Tuesday, March 15, 2011

Afghanistan: A View From Moscow

  • What the Russians discovered in the mountains of the Hindu Kush was, above all, the power of militant Islam. They also saw the limits of reforming a traditional society and the impossibility of imposed modernization. They came to appreciate the intricacies of tribal society. They had to discount the power of military force relative to the power of the purse, and the power of the purse relative to the power of religious beliefs and tribal customs
  • Unlike the situation in Iraq—where the U.S. and coalition forces were essentially caught in the cross-fire of a Sunni versus Shi’i civil war—in Afghanistan, the Western powers are a party in a domestic conflict, just as the Soviets were in the 1980s, and the insurgents are fighting under the banner of Islam.
  • The idea of domesticating Islamist radicals is deeply flawed. They cannot be bought. They cannot be held to agreements that start impinging on their interests. They can be manipulated, but not for long. At the end of the day they will disappoint their would-be minders. However, there might be a way to divert their energies toward safer and more productive channels.
  • Pakistan is an even more complex society than Afghanistan

  • It does not have sufficient confidence in the solidity of the Central Asian regimes or in its own capacity to insulate the region from the influence of a victorious Taliban
  • Central Asian countries do not want to be seen as Moscow’s clients; their refusal to recognize Abkhazia and South Ossetia richly attests to that
  • Even though a number of senior Russians would privately like to see the United States fail in Afghanistan and join the Soviet Union and Britain in that “graveyard of empires,” pragmatic Russian leaders realize that a Western defeat in Afghanistan would result in a rise of radicalism, which they themselves could not contain.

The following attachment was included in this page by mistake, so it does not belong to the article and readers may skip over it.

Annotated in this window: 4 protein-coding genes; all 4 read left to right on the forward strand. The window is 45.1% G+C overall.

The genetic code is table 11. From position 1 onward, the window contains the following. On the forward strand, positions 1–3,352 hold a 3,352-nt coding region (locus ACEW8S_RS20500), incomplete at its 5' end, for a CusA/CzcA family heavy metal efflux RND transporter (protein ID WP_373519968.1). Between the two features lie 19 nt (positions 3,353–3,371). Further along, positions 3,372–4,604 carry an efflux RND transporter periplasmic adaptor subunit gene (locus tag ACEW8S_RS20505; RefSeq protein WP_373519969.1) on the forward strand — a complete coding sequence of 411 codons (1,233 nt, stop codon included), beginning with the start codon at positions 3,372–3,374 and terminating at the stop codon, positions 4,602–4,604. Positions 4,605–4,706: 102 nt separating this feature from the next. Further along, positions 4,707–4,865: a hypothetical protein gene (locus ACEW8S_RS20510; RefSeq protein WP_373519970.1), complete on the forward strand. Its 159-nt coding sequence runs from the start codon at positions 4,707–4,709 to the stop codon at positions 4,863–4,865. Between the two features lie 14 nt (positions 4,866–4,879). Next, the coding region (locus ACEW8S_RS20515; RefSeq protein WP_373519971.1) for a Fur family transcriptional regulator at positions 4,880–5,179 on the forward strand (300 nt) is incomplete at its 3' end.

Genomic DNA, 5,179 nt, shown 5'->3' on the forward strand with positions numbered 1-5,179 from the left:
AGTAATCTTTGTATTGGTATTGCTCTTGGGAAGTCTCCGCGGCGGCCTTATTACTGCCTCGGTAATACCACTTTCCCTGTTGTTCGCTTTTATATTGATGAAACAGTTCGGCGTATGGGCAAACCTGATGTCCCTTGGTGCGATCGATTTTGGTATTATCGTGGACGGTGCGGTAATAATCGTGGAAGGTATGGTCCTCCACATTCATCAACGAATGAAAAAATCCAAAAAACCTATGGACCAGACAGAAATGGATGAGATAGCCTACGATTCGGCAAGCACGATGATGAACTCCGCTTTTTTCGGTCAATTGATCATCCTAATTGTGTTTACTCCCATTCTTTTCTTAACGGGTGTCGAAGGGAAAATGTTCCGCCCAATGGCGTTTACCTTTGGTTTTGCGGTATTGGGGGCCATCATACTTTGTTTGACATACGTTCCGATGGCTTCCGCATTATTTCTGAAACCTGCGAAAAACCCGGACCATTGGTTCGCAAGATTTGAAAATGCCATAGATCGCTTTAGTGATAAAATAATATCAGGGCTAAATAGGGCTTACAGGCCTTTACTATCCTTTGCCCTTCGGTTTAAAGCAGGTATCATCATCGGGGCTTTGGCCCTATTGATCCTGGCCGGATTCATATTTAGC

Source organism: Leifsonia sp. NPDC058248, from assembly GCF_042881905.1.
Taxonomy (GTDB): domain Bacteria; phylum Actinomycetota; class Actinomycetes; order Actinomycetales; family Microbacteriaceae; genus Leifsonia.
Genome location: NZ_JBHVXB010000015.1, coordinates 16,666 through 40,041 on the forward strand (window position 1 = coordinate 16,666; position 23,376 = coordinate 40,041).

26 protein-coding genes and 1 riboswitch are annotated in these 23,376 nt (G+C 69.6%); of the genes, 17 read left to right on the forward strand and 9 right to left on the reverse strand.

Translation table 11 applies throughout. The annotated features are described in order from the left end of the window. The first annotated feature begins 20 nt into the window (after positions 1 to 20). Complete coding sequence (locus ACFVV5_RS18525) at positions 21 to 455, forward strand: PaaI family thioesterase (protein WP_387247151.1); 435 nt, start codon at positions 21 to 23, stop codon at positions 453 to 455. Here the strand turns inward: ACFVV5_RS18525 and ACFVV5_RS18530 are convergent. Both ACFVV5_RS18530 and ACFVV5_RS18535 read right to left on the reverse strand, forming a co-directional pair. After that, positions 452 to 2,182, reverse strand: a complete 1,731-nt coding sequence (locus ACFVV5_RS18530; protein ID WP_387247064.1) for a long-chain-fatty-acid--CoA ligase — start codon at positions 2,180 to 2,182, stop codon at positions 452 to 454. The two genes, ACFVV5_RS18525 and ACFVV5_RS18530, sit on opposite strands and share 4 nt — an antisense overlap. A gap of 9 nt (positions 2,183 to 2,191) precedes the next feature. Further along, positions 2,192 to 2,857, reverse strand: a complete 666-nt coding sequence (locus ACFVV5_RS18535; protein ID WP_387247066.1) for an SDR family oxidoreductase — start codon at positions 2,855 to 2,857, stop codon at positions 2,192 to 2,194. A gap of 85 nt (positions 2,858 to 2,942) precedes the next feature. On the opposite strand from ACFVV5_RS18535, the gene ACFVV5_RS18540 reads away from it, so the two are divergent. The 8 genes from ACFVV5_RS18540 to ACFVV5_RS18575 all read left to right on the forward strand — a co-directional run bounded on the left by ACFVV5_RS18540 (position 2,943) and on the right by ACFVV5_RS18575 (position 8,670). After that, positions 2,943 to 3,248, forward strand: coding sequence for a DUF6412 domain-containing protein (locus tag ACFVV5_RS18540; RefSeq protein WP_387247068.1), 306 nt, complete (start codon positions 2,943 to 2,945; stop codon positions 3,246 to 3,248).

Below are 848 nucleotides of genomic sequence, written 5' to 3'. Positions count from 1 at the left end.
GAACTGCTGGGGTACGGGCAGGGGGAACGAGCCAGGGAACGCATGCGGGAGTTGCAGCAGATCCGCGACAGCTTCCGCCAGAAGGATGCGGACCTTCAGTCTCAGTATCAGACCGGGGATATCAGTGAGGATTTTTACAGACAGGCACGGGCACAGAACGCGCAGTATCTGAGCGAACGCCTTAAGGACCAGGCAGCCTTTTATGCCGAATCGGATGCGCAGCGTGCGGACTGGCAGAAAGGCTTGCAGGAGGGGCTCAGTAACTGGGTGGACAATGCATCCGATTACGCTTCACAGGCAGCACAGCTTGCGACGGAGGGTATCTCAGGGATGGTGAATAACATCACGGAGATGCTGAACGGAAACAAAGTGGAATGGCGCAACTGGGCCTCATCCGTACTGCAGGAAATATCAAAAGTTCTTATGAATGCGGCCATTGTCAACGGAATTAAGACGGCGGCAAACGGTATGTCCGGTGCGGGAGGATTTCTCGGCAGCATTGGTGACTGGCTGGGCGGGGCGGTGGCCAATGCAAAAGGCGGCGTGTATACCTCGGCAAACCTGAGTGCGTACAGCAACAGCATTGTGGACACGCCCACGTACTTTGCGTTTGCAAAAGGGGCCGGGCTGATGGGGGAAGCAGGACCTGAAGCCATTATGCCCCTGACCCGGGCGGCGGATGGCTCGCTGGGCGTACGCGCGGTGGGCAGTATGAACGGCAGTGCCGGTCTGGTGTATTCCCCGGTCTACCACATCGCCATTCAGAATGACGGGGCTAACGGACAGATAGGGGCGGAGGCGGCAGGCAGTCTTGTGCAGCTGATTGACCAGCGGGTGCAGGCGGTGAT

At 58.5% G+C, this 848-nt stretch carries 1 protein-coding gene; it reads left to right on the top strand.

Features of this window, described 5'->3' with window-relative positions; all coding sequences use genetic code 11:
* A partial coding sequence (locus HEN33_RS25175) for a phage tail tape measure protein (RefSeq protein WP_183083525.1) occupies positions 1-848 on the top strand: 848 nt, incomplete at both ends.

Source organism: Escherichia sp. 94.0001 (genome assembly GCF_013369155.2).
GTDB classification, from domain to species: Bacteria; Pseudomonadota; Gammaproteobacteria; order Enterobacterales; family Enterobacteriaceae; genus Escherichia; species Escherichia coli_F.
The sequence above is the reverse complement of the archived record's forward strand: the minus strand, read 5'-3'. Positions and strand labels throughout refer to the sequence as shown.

• it hopes to win a measure of political influence, mostly to ensure that others do not use Afghanistan against Russian interests, including economic ones.
  • However, the more recent intensification of fighting in Afghanistan and the need to enhance U.S/NATO forces there, which Russia basically supports, is at odds with its desire to remove the U.S. military from Central Asia
  • Moscow clearly feels its position in Central Asia is challenged by others, above all by the United States, which it regards as the Other
  • The rise of China has challenged Russia’s position in Central Asia even more massively, fundamentally, and permanently than America’s insertion into the region.
  • Pakistan has the most keys to help resolve the problem of governance in Afghanistan, and it has the most incentive: It suffers more from Afghan instability than any other country. Pakistan acquiesces in following the U.S. policy course, but has no confidence in the effectiveness of the policy.
  • For Moscow, Pakistan had long been its principal adversary’s accomplice. Pakistan served as a base for U.S. intelligence operations against the Soviet Union and, most crucially, was the main base for the Afghan resistance to the Soviet forces in Afghanistan, as well as the conduit for international aid to them. Russia, however, cannot afford to ignore a nuclear-armed Pakistan with a population that has recently topped Russia’s own. Careful not to spoil its relationship with India, Russia has been maintaining and even expanding contacts with the Pakistani government and military. Yet the Russians realize they have little knowledge and even less influence as far as Pakistan’s internal dynamics are concerned. They see Pakistan as a ward of America and China and hope that, in extremis, those two powers will prevent the worst outcome: a “nuclear meltdown.”
  • Afghanistan is also a bargaining chip in Russia’s wider relations with the United States.


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